Taking A Stand: January Is National Self Defense Month

In honor of National Self Defense Awareness Month, The Self Defense Company offers simple self-defense strategies.
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New Jersey - US

Jan. 2, 2009 - PRLog -- According to findings from the US Department of Justice’s National Criminal Victimization Survey, in the last two years, U.S. residents age 12 or older experienced approximately 25 million crimes.  Of those crimes committed, 24% (6.1 million) were crimes of violence.  While the trend in crime rates over the past decade and a half has been downward, the current trends in medium-sized cities across the country are showing an upward rise.  More and more citizens need to be educated on how to best protect themselves, and maintain the safety of their families and personal property.

January is National Self Defense Awareness Month, which puts focus on educating Americans on taking control of their personal surroundings regardless of circumstances.  Increasingly, the national media is reporting shocking cases of personal attacks; such as the recent assault and murder in Little Rock of news anchor Anne Pressly and the missing persons case of Laura Garza, last seen leaving a New York City nightclub in the company of a registered sex offender.  These tragedies remind the public that awareness is essential in self-protection.

“Most of us believe that crime is limited to large cities, or in certain areas and neighborhoods, but that is simply not the case,” says Damian Ross, lifelong martial artist, President of The Self Defense Company and the owner of The Self Defense Training Center in Pompton Lakes, NJ. “Home invasions and muggings are on the rise, and regular citizens need to practice simple strategies to avoid becoming an easy targets for petty crime and personal attacks.”  

In honor of National Self Defense Awareness Month, Mr. Ross suggests the following simple self-defense strategies:

•    Always trust your instinct.  If your gut is telling you something doesn’t feel right, it probably isn’t (you’re more perceptive than you think). Take yourself to a public area and contact the authorities.

•    Never trust your assailant. Criminals are cunning and can be extremely persuasive. They will most likely approach you in a friendly manner and appeal to your common senses. No matter what they say or how convincing they are, do not trust someone you do not know.

•    Never leave the area. An attacker wants to isolate you. In order to do that, they will use force or any persuasive maneuver to convince you that going with them is in your best interest. Do not go - even when faced with an armed assailant. Put as much space between you and them, as fast as possible.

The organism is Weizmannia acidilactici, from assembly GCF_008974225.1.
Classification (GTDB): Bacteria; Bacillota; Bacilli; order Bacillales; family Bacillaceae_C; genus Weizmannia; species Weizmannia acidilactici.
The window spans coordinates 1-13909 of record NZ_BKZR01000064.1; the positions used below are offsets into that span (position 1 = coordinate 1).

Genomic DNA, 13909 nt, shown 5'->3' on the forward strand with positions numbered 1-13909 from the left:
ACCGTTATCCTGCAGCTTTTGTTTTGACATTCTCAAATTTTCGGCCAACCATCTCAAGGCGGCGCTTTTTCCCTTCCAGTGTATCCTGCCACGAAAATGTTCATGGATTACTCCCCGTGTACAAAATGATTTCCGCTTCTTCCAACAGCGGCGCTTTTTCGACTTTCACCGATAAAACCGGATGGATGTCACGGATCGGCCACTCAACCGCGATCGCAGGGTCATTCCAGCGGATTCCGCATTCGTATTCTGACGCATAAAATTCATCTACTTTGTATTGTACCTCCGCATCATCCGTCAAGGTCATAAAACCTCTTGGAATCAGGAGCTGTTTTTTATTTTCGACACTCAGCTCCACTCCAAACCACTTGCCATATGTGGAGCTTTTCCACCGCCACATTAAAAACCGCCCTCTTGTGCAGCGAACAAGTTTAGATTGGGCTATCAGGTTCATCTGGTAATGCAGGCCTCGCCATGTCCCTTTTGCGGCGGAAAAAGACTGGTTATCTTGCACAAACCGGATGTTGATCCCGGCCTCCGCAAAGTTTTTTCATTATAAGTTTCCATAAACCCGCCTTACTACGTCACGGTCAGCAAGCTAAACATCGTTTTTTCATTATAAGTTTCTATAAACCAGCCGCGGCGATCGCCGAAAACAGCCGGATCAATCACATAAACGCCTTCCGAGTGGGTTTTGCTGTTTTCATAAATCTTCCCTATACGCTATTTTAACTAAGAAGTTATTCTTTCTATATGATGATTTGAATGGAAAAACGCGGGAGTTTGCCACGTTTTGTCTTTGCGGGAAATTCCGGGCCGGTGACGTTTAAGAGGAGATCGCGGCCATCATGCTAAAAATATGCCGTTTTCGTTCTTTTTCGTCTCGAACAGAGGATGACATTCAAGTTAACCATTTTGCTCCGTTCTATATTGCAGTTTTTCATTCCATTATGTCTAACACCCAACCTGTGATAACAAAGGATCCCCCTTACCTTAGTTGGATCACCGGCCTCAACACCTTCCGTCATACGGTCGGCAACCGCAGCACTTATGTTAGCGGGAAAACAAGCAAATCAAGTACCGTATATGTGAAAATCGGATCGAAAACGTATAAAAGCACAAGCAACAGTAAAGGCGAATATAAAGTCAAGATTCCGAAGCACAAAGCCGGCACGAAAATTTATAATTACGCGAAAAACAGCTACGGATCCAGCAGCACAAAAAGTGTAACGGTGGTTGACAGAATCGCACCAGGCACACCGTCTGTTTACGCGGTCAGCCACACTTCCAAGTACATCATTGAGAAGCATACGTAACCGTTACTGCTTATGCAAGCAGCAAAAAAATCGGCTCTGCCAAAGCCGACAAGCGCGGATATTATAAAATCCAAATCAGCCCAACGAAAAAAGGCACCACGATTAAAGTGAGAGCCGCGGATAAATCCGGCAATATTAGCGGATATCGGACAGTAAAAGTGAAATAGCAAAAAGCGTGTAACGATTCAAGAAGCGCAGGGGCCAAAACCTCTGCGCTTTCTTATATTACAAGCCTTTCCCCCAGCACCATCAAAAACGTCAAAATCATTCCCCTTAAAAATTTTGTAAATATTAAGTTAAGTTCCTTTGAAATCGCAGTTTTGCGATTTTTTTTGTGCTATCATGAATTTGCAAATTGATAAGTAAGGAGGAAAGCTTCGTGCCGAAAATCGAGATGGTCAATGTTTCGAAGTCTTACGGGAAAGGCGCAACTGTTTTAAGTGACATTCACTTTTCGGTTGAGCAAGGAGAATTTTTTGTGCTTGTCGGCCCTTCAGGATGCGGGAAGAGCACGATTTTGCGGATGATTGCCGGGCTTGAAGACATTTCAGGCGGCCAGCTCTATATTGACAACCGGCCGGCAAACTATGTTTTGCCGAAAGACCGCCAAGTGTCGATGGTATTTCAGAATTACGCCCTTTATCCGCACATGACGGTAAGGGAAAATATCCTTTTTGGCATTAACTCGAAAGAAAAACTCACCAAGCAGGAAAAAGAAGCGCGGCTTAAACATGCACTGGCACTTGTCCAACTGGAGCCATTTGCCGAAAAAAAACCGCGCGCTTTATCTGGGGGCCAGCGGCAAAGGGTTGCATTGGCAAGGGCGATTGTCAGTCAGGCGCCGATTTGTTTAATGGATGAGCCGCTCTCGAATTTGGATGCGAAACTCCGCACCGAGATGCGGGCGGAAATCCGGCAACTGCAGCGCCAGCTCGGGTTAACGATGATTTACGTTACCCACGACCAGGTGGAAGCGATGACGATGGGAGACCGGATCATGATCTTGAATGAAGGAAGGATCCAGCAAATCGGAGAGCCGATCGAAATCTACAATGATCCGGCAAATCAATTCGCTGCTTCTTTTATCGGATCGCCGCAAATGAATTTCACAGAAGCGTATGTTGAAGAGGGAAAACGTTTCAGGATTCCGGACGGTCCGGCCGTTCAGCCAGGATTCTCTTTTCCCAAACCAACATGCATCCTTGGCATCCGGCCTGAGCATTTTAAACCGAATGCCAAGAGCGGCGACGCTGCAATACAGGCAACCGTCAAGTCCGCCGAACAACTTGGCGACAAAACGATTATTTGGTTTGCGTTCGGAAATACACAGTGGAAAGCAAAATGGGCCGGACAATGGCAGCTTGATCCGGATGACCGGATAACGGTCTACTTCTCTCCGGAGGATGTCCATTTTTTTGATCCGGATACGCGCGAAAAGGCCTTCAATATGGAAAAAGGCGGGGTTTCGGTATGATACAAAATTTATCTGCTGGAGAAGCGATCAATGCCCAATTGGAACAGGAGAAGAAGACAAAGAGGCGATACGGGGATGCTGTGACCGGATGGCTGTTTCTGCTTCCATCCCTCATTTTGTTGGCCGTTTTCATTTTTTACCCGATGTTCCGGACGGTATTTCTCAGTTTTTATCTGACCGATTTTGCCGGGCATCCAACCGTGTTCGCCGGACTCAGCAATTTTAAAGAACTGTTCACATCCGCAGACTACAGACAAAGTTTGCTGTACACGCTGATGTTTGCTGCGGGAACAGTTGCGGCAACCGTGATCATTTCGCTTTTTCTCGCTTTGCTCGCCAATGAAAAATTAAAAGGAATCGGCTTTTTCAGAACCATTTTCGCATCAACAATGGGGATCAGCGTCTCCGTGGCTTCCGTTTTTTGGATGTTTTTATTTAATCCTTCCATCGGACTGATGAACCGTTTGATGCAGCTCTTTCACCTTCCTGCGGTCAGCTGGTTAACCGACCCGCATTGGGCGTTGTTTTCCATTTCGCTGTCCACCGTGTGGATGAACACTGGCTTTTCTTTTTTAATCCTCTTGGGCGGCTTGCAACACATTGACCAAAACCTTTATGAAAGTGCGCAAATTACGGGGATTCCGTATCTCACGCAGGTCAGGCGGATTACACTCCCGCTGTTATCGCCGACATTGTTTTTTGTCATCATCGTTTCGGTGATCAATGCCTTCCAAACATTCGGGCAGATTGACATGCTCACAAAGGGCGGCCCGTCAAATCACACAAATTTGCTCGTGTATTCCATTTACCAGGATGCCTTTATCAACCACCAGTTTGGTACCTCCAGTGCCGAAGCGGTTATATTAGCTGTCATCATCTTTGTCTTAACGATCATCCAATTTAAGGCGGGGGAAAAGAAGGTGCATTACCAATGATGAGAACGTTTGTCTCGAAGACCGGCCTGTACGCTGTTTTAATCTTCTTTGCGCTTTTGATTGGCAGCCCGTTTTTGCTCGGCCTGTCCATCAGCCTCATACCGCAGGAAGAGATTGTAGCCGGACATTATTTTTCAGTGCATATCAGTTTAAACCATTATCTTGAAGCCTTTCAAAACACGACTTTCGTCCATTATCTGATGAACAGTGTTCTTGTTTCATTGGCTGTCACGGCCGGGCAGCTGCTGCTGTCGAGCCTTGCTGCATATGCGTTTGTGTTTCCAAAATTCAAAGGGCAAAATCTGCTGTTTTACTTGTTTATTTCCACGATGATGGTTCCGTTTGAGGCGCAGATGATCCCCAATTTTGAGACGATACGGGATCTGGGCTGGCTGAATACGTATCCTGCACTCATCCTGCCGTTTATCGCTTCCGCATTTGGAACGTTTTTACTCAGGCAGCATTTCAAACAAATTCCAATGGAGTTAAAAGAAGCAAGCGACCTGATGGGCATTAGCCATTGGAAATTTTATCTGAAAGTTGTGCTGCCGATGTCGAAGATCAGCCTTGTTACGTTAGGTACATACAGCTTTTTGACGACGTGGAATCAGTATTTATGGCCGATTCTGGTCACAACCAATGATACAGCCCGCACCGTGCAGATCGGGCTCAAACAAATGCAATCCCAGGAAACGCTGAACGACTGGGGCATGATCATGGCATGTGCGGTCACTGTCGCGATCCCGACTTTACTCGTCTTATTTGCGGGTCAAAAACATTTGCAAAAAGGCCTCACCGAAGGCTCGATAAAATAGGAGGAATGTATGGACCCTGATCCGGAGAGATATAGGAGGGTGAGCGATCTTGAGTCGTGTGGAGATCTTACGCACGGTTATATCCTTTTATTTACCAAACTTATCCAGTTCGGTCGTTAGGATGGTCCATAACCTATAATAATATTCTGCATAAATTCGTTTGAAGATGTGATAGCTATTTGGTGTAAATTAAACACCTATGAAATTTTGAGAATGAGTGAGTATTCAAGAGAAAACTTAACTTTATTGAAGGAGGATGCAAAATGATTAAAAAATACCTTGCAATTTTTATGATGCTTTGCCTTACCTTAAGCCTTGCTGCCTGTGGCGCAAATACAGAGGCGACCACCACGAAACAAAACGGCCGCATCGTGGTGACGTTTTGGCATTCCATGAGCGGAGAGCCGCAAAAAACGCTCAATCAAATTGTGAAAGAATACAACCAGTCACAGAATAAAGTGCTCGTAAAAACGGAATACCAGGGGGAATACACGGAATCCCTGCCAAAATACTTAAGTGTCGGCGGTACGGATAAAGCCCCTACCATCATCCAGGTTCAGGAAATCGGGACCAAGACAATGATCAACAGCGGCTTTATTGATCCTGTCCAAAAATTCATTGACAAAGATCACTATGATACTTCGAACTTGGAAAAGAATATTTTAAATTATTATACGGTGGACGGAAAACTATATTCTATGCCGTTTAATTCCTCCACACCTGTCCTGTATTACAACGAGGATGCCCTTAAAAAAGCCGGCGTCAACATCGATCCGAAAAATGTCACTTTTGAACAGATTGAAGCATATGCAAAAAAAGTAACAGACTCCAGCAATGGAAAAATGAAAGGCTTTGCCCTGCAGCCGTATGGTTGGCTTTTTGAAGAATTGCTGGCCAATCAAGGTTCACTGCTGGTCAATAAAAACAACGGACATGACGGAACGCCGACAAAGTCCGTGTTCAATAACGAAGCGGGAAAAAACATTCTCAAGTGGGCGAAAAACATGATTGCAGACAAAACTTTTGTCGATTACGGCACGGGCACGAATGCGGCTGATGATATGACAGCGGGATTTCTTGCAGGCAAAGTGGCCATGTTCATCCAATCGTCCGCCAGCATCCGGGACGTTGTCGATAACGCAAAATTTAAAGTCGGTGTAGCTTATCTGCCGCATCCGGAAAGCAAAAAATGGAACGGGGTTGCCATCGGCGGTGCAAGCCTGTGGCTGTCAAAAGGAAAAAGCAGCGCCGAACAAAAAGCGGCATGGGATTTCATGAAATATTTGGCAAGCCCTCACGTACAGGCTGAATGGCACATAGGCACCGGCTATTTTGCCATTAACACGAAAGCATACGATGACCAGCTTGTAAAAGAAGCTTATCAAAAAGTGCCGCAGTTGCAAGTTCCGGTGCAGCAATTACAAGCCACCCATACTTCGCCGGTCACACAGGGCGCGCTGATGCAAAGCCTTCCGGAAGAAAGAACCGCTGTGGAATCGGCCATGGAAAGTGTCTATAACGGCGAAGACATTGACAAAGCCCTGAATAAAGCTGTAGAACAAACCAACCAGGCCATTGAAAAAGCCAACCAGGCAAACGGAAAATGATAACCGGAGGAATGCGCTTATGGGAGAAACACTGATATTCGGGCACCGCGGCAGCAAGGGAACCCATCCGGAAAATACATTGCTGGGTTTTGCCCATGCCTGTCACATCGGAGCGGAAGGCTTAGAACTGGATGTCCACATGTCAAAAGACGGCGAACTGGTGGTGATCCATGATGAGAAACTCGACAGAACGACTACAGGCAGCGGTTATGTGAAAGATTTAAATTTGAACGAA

•    Have car keys out of your pocket or pocketbook and in your hand.  Remember where the car was parked and try not to be overloaded with packages.  Beware of your surroundings.  

•    Play “hide and seek.”  Pretend to look for someone who is hiding.  This signals would-be predators that you are aware and not alone.

•    Have 9-1-1 on speed dial. When you’re stressed, even simple tasks are difficult. Pressing one button instead of four can make all the difference. Today, most cell phones have this feature available, making it easy to get authorities on the phone with the touch of a button.

•    Avoid being set up.  Harmless questions such as, “Do you have the time?”  “Do you have a cigarette?” or “Can you give me directions?” are designed to distract you and can lead to potential threats. Be polite, but keep moving.

•    Carry pepper spray or a personal alarm.  These can help in causing a distraction, allowing you to get away from an assailant and escape to safety.

An ounce of prevention is crucial.  Here are more ways on how to plan ahead to ensure you never have to find your self in a desperate situation:

•    Always take advantage of local safety services.  Become familiar with your area’s police department. For students who live on college campuses, many offer escorts and shuttle services to and from dorms after hours.

•    Study the neighborhood.  Become familiar to the routes between your residence and the locations you visit in your daily schedule. Make note where emergency phones and police stations are located.

•    Share your schedule. Let family and a network of close friends know your daily schedule. This creates a type of "buddy" system. Give network telephone numbers to your close family and friends.

•    Report suspicious activity. The police can’t be everywhere; it’s up to you to help them do their job. If you see something that doesn’t look or feel right, or is out of place (i.e., like a person in a parked car, people loitering, or anything that causes you to look twice) it should be reported immediately.

About The Self Defense Company

The Self Defense Company has been providing conflict resolution since 1998.  Military, Law Enforcement, and citizens alike have used our training programs.  Founded by Damian Ross, The Self Defense Company is an organization dedicated to crime prevention and control through public awareness training programs. To find out more about Damian Ross, The Self Defense Company, or The Self Defense Company Global Network and Resource Group, please visit www.theselfdefenseco.com.

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Press contact:
Suzanne R. Anderson
Source:The Self Defense Company
Email:***@agcomgroup.com Email Verified
Tags:Self Defense, Human Interest, Personal Protection, Crime, Self Defense Strategies
Industry:Lifestyle, Consumer, Society
Location:New Jersey - United States
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